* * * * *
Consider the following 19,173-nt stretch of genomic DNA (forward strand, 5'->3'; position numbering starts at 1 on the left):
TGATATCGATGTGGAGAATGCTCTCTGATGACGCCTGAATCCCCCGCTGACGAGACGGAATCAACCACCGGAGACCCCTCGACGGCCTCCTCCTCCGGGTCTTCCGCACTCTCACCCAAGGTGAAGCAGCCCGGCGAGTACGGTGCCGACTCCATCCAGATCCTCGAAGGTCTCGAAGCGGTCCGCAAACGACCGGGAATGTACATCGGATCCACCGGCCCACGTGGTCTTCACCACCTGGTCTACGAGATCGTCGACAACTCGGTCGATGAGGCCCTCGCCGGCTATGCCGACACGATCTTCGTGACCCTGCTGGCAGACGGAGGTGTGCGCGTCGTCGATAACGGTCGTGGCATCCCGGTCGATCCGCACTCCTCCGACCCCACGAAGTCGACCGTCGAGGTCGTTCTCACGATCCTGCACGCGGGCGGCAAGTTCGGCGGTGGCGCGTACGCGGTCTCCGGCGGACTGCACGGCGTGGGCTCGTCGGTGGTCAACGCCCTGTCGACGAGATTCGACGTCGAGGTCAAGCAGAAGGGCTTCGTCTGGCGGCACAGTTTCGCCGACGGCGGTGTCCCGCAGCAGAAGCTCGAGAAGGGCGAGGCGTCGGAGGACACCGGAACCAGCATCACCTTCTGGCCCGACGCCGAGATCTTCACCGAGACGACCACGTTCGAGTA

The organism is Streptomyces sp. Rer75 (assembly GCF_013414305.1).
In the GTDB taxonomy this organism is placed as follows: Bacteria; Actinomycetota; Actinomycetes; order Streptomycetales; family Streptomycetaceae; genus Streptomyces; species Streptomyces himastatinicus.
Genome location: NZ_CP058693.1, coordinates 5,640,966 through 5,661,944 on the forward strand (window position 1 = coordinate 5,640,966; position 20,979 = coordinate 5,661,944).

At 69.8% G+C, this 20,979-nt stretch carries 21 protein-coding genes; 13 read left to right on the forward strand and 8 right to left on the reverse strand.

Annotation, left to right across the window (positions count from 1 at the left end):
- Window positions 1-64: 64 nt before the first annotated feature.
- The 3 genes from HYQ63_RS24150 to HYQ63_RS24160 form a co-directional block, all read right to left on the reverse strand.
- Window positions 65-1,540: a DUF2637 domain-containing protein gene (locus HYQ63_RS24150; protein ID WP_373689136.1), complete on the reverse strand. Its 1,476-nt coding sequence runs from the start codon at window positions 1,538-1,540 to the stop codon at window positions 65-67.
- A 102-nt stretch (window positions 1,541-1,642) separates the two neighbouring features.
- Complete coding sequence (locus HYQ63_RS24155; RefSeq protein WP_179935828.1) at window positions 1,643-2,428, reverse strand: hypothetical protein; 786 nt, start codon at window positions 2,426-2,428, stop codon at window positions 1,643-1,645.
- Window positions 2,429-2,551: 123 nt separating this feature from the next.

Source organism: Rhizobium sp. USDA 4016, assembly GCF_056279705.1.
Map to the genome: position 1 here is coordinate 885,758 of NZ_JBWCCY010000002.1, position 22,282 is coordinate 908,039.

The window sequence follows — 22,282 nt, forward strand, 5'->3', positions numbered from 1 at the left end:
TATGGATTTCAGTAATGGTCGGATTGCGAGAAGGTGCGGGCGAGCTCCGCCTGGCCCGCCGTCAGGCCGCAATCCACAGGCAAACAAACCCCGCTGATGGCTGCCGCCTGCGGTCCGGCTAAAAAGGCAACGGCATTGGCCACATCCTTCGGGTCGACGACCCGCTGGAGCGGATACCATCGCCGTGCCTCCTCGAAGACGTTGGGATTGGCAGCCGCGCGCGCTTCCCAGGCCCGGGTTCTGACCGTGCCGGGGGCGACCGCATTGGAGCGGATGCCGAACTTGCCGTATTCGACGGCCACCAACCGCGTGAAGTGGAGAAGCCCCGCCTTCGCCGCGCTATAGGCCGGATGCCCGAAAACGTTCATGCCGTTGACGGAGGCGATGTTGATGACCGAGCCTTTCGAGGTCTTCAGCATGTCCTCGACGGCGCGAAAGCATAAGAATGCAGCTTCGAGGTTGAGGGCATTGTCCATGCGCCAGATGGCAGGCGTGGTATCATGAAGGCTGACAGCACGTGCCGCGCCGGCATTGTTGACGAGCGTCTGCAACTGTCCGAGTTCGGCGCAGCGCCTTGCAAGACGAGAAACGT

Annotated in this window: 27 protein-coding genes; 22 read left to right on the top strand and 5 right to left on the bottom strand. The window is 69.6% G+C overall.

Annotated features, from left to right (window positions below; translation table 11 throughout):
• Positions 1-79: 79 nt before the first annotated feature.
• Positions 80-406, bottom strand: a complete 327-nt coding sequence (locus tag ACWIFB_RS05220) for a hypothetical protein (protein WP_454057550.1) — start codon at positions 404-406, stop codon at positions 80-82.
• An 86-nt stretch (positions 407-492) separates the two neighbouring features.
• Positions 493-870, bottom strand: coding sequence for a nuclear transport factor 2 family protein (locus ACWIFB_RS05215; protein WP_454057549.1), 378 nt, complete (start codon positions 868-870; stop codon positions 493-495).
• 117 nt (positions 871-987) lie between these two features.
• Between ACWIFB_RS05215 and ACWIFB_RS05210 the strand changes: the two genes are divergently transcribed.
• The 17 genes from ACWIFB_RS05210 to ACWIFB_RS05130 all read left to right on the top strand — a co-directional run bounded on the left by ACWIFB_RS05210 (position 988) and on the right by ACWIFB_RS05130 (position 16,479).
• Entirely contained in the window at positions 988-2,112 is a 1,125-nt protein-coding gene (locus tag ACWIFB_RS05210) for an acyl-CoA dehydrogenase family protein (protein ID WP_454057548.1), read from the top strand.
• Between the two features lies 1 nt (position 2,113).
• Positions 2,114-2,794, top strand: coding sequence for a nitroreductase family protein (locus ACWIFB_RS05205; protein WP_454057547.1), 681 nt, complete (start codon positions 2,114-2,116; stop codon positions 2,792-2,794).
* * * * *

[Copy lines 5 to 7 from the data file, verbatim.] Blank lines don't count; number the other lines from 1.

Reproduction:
Genome location: NZ_CP058693.1, coordinates 5,640,966 through 5,661,944 on the forward strand (window position 1 = coordinate 5,640,966; position 20,979 = coordinate 5,661,944).

At 69.8% G+C, this 20,979-nt stretch carries 21 protein-coding genes; 13 read left to right on the forward strand and 8 right to left on the reverse strand.

Annotation, left to right across the window (positions count from 1 at the left end):